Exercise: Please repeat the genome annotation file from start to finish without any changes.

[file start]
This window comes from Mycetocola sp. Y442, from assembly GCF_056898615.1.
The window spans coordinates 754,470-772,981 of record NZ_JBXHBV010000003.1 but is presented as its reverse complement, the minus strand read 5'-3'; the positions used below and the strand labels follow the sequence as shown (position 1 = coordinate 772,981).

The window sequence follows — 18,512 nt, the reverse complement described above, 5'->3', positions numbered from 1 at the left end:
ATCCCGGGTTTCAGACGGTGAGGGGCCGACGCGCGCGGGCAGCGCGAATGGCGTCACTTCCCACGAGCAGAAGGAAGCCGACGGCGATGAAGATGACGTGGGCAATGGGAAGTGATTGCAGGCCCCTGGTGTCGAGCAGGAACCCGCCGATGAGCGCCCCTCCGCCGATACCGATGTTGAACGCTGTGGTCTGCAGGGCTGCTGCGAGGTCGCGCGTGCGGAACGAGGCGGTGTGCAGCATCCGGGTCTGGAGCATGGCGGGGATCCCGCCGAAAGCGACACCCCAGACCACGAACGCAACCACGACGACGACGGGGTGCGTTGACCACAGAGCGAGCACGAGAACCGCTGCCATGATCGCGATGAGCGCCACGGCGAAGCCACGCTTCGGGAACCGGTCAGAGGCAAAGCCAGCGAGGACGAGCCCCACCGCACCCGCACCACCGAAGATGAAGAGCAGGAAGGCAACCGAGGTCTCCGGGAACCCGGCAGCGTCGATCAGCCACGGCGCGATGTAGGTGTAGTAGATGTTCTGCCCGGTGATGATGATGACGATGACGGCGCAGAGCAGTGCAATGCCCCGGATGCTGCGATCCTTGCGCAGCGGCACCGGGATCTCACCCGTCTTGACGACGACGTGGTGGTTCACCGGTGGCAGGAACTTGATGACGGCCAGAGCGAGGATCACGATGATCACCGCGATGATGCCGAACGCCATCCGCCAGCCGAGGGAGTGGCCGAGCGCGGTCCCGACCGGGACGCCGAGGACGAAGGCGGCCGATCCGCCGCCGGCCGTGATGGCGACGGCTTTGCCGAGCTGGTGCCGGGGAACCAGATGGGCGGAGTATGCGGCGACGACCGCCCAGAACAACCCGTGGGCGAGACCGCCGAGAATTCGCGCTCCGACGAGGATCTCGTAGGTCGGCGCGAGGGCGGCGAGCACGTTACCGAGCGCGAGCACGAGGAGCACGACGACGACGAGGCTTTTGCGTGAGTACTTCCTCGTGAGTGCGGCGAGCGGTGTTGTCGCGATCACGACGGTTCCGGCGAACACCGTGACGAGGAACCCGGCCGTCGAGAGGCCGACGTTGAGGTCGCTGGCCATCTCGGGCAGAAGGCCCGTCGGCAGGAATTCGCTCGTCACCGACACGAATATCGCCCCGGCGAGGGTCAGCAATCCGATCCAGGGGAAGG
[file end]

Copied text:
This window comes from Mycetocola sp. Y442, from assembly GCF_056898615.1.
The window spans coordinates 754,470-772,981 of record NZ_JBXHBV010000003.1 but is presented as its reverse complement, the minus strand read 5'-3'; the positions used below and the strand labels follow the sequence as shown (position 1 = coordinate 772,981).

The window sequence follows — 18,512 nt, the reverse complement described above, 5'->3', positions numbered from 1 at the left end:
ATCCCGGGTTTCAGACGGTGAGGGGCCGACGCGCGCGGGCAGCGCGAATGGCGTCACTTCCCACGAGCAGAAGGAAGCCGACGGCGATGAAGATGACGTGGGCAATGGGAAGTGATTGCAGGCCCCTGGTGTCGAGCAGGAACCCGCCGATGAGCGCCCCTCCGCCGATACCGATGTTGAACGCTGTGGTCTGCAGGGCTGCTGCGAGGTCGCGCGTGCGGAACGAGGCGGTGTGCAGCATCCGGGTCTGGAGCATGGCGGGGATCCCGCCGAAAGCGACACCCCAGACCACGAACGCAACCACGACGACGACGGGGTGCGTTGACCACAGAGCGAGCACGAGAACCGCTGCCATGATCGCGATGAGCGCCACGGCGAAGCCACGCTTCGGGAACCGGTCAGAGGCAAAGCCAGCGAGGACGAGCCCCACCGCACCCGCACCACCGAAGATGAAGAGCAGGAAGGCAACCGAGGTCTCCGGGAACCCGGCAGCGTCGATCAGCCACGGCGCGATGTAGGTGTAGTAGATGTTCTGCCCGGTGATGATGATGACGATGACGGCGCAGAGCAGTGCAATGCCCCGGATGCTGCGATCCTTGCGCAGCGGCACCGGGATCTCACCCGTCTTGACGACGACGTGGTGGTTCACCGGTGGCAGGAACTTGATGACGGCCAGAGCGAGGATCACGATGATCACCGCGATGATGCCGAACGCCATCCGCCAGCCGAGGGAGTGGCCGAGCGCGGTCCCGACCGGGACGCCGAGGACGAAGGCGGCCGATCCGCCGCCGGCCGTGATGGCGACGGCTTTGCCGAGCTGGTGCCGGGGAACCAGATGGGCGGAGTATGCGGCGACGACCGCCCAGAACAACCCGTGGGCGAGACCGCCGAGAATTCGCGCTCCGACGAGGATCTCGTAGGTCGGCGCGAGGGCGGCGAGCACGTTACCGAGCGCGAGCACGAGGAGCACGACGACGACGAGGCTTTTGCGTGAGTACTTCCTCGTGAGTGCGGCGAGCGGTGTTGTCGCGATCACGACGGTTCCGGCGAACACCGTGACGAGGAACCCGGCCGTCGAGAGGCCGACGTTGAGGTCGCTGGCCATCTCGGGCAGAAGGCCCGTCGGCAGGAATTCGCTCGTCACCGACACGAATATCGCCCCGGCGAGGGTCAGCAATCCGATCCAGGGGAAGG